From Audiovisual Identity Database


Wienerworld is a independent music company based in the United Kingdom, founded in 1981 and also distributes DVDs and Blu-Rays.

1st Logo (1981-1985)

Wienerworld (1981).png

Logo: On a black background, a off-white object is seen in the middle of the screen. It resembles a word, but there are heavy distortions in the form of out-of-focus copies that are above and below it. The distortions then contract into the middle, clearing up and fading to the text "WIeneRWoRLD" in a font that resembles ITC Lubalin Graph Demi. The 1st "W" is larger and has 2 "shadow" lines under it, and "PRESENTATION" can be seen in a ITC Avant Garde font below the logo.

Technique: The focusing.

Music/Sounds: A soft 8-note violin piece, with the last 4 notes played with a doubled set of tones and the last note held out. A deep-sounding man (who's either Don LaFontaine or a soundalike) then says "A Wienerworld presentation.", though this is rarely omitted.

Availability: Extremely rare. Can be seen on releases from them at the time. The voiceover-less version can be seen on Genesis: Three Sides Live.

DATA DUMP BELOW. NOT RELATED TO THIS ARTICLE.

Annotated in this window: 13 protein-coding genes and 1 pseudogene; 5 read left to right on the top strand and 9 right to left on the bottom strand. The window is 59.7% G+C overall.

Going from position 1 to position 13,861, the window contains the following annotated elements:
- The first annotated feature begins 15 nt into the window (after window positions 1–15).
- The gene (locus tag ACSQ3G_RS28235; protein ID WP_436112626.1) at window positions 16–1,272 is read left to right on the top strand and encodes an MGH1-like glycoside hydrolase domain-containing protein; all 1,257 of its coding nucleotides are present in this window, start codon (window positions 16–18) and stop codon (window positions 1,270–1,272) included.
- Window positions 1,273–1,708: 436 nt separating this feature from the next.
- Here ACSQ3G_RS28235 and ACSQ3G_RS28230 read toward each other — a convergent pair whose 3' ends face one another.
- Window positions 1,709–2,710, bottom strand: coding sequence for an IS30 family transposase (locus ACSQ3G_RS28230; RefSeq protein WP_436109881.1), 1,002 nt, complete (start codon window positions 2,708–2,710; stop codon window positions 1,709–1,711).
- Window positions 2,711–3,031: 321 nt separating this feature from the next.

2nd Logo (1985-?)

Wienerworld (1985).png

Logo: On a black background, 5 white bars slide in at a diagonal angle, reaching from the bottom right to the top left. A treble clef then slides in blue, along with several notes before the Wienerworld logo comes in, this time in blue and in 3D. The logo then zooms out and straightens out to the front, with the musical score sheet disappearing bar by bar. A yellow bar with "PRESENTATION" then emerges from the darkness, with the text in a black Avant Garde font, but thicker, and a blue rectangle appears behind it.

Technique: The sliding bars, the logo settling.

Music/Sounds: A synth version of the previous logo's tune, followed by a set of descending synth tones. The same man says either the same thing from before or "The Wonder of Wienerworld.", depending on if it was used in the opening or closing of the video.

Availability: Rare. Seen on more recent releases, possibly even current ones. It could be seen on The Roy Oberon Story and Marilyn Monroe: Say Goodbye to the President.

Legacy: Simple, yet solid animation that holds up after almost 4 decades.

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